To read her remarks, go here: http://www.mncitizensforthearts.org/.

(Photo: Minnesotans attending arts advocacy day with MN Rep. Betty McCollum: Sheila Smith, Anton Treuer, Patricia Mullaney, Jeff Prauer, Rep. McCollum, Mark Albers, Sarah Twedt, Ian Vaver, Jill Boldenow, ,Sheila Terryll).

4. ARTS BILLS YOU SHOULD CARE ABOUT

LEGACY FUND:

The Legacy and General Fund arts funding bills are our principal focus. The Legacy bill in the House commits only 41% of the Arts Legacy Fund (down from our current 43.2%) to the Minnesota State Arts Board and Regional Arts Council funding system, much lower than our request for 50% of the whole. Although we continue to bang the drum for the 50% level, it should be noted that because of more revenue to the Legacy Fund, the House bill appropriates about an additional $2M to the MSAB/RAC system, giving us a good starting point for negotiations with the Senate. The Legacy bill is very controversial in the House because of provisions added by Chair Phyllis Kahn in the land preservation section which is opposed by outdoorsmen.  It was supposed to come up on the House floor two weeks ago but still hasn’t appeared.

We may not see a Legacy bill from the Senate side for another week. The Senate Legacy bill is being overseen by a subcommittee chaired by Sen. Dick Cohen. He strongly supports our 50% position and has spent all session working with other Senators to build support for a higher level of funding.

GENERAL FUND:

Both the House and Senate are expected to pass bills with level funding at $15M for the biennium, which is good news in the context of the state’s billion dollar budget deficit.  There was a hostile floor amendment limiting the use of artist grants for travel for research, a controversial issue since KSTP did an expose a few weeks ago on giving grants to artists who travel overseas to do research for their art projects in Minnesota.  This travel issue also popped up in the Legacy committee.

NONPROFIT TAX ISSUES:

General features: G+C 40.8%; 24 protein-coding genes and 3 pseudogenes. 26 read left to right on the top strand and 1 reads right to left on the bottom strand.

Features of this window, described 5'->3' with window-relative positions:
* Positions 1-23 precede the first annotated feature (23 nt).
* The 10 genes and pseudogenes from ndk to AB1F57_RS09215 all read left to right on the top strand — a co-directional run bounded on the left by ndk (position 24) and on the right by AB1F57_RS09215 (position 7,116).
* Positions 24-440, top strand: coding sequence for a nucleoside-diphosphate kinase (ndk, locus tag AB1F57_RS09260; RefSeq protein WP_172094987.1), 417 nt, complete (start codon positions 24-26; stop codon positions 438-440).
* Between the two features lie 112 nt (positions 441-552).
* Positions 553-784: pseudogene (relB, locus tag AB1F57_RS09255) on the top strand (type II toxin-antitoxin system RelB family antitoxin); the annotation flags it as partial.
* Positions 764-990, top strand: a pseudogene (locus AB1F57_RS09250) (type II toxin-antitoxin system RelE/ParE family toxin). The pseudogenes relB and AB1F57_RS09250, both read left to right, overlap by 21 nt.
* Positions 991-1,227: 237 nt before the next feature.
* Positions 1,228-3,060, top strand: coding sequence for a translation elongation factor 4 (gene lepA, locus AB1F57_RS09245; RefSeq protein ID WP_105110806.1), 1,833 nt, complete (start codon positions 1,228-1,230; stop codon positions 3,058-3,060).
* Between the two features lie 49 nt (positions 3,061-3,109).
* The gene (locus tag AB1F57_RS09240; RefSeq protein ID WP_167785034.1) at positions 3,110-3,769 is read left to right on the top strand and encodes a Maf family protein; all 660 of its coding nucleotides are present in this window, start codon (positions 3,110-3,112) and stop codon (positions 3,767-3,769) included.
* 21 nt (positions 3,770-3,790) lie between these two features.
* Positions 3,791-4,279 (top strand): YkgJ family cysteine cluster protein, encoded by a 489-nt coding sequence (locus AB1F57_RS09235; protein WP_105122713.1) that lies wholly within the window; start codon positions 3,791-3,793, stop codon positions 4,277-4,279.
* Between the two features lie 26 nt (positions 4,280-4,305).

• Ticket Tax, and expansion of taxes to services done by nonprofits: The House bill does not include any of the new taxes on nonprofits that were proposed by the Governor at the beginning of session. We are expecting the Senate to follow suit, but we will know more soon.
  • Street Maintenance Fees: Property owners could be subject to a new property tax/fee under this bill allowing municipalities to arbitrarily draw lines around parts of the city or even around just specific buildings without public hearings or proof that there is any benefit to the property. We are in a wide coalition that includes the MN Chamber of Commerce, MN Council of Nonprofit and others in opposition to this bill (although we are not running the coalition as the majority of our time is being spent on the arts appropriation).  The coalition of nonprofits involved has successfully inserted into the bill an exemption for nonprofits, but this issue will bear watching until the Legislature ends its session in May.
  • Change to charitable giving law: a new tax front has just been opened with a proposal to change how charitable giving is treated in Minnesota. The Minnesota Council of Nonprofits is the natural rally point on this legislation, for more information go here: http://www.minnesotanonprofits.org/mcn-at-the-capitol/current-agenda/preserving-charitable-tax-incentives

5. FREEDOM TO MARRY BILL COMING UP ANY DAY

Our friends at the Minnesotans United campaign tell us that the bill to ensure the Freedom to Marry will be up on the floor in the legislature any day now. There is no time to lose! Contact your legislators on this important issue today:

http://action.mnunited.org/p/dia/action3/common/public/?action_KEY=10065

TO TAKE ACTION ON ARTS FUNDING, CLICK BELOW:

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https://www.votervoice.net/link/target/mnarts/3yN53FRF.aspx